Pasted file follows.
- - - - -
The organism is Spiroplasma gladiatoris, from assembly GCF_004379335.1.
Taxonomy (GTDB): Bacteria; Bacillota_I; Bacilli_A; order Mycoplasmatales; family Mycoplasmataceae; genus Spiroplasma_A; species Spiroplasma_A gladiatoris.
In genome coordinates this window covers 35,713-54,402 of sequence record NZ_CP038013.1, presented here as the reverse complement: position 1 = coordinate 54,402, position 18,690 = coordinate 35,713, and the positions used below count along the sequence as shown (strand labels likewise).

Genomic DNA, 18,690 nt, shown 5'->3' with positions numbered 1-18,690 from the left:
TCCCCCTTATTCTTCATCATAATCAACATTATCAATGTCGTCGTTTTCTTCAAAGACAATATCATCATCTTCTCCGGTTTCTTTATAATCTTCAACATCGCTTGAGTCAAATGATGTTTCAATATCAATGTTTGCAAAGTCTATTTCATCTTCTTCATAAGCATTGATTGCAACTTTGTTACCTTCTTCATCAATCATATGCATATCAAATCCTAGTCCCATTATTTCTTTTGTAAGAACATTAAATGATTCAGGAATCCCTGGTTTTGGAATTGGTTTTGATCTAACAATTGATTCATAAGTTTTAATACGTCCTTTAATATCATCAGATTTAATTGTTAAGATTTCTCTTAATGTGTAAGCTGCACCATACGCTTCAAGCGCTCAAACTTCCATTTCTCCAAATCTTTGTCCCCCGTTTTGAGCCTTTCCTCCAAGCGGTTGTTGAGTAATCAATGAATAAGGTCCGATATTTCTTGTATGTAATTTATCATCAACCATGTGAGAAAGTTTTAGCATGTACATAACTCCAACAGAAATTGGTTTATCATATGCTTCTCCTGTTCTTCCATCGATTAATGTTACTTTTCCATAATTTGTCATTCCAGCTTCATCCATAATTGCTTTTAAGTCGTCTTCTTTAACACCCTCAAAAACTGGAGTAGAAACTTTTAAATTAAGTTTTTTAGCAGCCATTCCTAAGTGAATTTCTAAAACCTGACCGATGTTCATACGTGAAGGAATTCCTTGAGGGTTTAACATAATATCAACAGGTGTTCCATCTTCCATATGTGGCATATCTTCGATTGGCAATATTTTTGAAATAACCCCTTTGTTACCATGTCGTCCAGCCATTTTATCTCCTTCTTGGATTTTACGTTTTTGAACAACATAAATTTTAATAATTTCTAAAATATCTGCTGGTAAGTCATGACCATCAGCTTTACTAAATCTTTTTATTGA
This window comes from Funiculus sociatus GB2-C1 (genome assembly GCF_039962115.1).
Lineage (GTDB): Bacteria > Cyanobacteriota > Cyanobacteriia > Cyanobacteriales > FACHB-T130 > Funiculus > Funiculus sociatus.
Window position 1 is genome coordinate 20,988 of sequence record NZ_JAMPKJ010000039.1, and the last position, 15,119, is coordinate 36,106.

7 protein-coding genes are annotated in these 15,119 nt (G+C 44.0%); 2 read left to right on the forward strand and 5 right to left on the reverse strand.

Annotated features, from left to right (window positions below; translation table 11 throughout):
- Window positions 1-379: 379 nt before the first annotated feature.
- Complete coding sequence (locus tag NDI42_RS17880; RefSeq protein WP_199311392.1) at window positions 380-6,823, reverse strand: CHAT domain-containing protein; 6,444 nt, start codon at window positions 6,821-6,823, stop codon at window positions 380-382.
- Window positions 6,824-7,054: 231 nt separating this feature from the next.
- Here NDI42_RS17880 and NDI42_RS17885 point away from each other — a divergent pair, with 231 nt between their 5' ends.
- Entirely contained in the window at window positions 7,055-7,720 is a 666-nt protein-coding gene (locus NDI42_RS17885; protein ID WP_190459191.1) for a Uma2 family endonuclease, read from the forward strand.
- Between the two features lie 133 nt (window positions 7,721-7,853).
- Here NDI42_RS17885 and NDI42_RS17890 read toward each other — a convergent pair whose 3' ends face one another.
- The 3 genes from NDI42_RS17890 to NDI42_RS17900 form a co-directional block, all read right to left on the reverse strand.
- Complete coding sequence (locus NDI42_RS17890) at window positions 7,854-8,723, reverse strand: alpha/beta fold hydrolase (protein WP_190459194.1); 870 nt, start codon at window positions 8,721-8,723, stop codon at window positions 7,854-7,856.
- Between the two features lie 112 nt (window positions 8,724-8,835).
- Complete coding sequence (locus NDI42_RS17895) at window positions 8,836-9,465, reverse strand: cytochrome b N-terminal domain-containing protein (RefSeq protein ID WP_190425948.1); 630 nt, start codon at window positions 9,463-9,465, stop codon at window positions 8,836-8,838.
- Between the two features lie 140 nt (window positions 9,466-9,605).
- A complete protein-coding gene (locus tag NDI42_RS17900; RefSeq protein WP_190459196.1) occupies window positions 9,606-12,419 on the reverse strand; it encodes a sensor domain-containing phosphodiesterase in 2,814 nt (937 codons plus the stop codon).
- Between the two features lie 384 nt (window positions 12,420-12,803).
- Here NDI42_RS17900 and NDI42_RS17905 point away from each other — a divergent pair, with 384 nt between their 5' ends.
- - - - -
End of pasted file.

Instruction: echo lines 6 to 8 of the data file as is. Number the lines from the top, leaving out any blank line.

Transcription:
This window comes from Funiculus sociatus GB2-C1 (genome assembly GCF_039962115.1).
Lineage (GTDB): Bacteria > Cyanobacteriota > Cyanobacteriia > Cyanobacteriales > FACHB-T130 > Funiculus > Funiculus sociatus.
Window position 1 is genome coordinate 20,988 of sequence record NZ_JAMPKJ010000039.1, and the last position, 15,119, is coordinate 36,106.